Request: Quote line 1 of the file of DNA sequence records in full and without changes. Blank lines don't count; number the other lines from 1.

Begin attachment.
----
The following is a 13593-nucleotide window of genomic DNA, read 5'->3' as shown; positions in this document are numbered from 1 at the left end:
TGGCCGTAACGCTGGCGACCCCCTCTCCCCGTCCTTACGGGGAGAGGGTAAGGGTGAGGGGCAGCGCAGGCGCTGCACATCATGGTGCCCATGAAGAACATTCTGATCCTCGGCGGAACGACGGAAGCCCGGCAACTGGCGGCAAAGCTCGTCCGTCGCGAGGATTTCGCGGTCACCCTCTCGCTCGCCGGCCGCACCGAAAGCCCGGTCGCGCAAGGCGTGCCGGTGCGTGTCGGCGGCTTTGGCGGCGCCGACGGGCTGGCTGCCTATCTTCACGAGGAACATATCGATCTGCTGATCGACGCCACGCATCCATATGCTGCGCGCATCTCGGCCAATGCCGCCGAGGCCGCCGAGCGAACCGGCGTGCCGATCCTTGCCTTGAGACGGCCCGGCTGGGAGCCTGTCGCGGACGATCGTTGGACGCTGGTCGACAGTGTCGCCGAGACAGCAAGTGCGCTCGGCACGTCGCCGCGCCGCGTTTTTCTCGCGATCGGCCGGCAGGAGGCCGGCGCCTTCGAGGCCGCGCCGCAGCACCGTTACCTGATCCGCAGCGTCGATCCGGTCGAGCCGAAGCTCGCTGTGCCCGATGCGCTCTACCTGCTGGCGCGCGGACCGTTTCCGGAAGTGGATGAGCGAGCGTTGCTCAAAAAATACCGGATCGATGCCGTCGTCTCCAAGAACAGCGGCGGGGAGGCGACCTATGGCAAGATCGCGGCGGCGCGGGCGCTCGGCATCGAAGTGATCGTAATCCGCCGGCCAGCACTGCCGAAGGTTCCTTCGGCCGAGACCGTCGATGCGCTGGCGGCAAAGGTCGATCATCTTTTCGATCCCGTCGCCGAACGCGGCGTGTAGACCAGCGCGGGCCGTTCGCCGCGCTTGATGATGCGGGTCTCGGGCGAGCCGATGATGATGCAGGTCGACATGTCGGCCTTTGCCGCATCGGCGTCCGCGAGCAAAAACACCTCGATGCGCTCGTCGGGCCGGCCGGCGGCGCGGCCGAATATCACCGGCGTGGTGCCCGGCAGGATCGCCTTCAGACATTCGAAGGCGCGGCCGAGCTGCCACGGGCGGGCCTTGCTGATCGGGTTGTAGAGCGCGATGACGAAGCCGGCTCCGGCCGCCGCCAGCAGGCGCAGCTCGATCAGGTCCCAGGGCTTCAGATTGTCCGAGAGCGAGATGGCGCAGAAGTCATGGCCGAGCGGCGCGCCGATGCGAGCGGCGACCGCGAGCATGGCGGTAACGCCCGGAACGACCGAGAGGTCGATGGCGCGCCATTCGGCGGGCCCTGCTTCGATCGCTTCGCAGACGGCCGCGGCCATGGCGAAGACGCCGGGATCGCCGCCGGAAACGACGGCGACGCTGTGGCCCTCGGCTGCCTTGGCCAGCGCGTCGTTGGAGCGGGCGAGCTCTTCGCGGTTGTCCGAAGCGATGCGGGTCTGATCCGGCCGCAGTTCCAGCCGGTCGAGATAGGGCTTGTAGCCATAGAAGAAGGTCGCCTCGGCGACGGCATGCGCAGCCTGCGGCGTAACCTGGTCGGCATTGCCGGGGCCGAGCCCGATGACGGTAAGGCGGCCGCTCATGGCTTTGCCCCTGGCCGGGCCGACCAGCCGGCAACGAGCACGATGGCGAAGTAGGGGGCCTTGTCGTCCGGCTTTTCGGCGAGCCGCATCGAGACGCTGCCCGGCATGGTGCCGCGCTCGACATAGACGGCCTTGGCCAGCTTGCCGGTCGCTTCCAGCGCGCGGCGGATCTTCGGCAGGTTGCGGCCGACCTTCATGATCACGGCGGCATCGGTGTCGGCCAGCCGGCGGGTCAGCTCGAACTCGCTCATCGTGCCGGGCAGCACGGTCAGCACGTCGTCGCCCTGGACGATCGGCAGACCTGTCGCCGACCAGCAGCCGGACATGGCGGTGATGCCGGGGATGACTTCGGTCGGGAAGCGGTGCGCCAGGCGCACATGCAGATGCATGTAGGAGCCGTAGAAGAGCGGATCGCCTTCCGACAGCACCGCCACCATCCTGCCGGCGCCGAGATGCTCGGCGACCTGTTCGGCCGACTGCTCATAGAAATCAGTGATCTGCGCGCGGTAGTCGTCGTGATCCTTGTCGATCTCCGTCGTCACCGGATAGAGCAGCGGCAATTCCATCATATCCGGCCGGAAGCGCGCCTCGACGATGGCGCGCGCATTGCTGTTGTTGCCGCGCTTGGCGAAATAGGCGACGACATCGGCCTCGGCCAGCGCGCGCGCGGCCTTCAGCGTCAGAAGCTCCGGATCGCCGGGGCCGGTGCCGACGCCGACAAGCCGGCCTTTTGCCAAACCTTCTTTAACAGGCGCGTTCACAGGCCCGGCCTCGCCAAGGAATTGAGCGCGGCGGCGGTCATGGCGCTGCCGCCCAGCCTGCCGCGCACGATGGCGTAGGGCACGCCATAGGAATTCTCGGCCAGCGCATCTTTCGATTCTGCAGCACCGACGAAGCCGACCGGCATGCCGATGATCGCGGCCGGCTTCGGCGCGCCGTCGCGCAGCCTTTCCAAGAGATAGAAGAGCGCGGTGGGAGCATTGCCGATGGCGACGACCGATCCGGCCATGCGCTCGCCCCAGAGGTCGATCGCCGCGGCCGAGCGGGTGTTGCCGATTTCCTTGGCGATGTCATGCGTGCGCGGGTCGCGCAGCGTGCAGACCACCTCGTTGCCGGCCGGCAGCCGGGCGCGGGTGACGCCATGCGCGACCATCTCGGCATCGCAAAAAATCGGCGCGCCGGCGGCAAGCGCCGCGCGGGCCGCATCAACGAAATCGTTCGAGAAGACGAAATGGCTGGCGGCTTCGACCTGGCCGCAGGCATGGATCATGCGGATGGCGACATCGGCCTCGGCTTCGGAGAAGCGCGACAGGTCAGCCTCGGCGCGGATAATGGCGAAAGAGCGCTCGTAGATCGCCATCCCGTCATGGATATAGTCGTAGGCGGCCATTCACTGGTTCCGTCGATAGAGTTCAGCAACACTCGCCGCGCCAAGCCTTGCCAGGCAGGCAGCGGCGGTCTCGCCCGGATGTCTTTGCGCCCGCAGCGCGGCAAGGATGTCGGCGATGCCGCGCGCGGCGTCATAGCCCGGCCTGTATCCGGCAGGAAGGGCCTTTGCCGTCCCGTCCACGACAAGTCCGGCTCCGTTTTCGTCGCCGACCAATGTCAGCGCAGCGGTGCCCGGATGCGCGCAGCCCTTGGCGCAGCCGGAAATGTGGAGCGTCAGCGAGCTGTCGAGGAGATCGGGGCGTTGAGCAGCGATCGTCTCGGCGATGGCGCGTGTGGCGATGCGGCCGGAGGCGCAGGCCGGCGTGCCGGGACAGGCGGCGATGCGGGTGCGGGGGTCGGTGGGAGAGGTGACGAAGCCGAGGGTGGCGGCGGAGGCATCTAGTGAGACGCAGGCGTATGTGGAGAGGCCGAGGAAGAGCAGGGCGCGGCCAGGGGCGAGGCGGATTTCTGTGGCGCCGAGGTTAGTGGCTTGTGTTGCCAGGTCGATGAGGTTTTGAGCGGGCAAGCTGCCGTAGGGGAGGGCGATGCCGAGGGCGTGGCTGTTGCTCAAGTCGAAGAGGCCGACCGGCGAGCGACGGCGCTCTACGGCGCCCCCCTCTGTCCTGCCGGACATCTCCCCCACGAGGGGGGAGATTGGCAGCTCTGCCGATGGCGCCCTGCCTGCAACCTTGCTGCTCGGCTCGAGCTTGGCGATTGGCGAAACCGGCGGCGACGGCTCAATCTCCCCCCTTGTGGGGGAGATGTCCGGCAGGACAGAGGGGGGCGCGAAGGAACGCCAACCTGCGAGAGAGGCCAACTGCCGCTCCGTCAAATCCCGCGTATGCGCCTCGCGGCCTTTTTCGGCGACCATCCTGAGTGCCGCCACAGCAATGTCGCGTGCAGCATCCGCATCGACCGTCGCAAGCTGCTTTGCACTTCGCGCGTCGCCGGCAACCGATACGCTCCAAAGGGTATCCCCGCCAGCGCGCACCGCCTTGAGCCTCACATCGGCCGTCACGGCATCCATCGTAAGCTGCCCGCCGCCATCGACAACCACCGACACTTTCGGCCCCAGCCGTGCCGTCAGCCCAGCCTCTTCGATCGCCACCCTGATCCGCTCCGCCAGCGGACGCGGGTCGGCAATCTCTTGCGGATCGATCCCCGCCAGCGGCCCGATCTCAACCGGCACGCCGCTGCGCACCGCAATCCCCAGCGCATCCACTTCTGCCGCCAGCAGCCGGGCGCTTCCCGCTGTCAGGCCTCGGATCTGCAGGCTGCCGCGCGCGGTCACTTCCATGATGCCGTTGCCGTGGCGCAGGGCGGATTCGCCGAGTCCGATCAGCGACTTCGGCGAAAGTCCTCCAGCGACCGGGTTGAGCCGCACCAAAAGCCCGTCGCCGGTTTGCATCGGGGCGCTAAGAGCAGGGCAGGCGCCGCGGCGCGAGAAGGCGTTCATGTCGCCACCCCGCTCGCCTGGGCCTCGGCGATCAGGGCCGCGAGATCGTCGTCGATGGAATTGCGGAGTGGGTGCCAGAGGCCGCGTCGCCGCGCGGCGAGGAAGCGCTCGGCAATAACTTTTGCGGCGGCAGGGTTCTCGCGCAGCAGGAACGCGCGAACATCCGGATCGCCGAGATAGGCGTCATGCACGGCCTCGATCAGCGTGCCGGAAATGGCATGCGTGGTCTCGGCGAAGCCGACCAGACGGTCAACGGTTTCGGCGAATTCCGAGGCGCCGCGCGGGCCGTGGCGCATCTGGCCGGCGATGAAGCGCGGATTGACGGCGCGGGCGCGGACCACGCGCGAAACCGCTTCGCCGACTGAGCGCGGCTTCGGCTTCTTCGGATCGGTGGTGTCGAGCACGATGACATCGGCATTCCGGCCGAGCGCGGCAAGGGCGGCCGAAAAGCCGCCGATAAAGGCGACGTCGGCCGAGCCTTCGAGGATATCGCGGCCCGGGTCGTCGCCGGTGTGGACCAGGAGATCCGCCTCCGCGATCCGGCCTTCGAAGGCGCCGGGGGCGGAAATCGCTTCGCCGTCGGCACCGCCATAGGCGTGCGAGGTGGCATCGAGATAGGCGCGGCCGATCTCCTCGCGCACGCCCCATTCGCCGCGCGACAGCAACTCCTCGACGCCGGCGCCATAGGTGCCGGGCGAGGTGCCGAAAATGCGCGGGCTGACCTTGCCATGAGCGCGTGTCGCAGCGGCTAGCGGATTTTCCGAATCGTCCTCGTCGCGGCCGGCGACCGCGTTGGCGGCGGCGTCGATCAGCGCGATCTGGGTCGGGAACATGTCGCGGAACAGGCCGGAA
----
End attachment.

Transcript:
The following is a 13593-nucleotide window of genomic DNA, read 5'->3' as shown; positions in this document are numbered from 1 at the left end: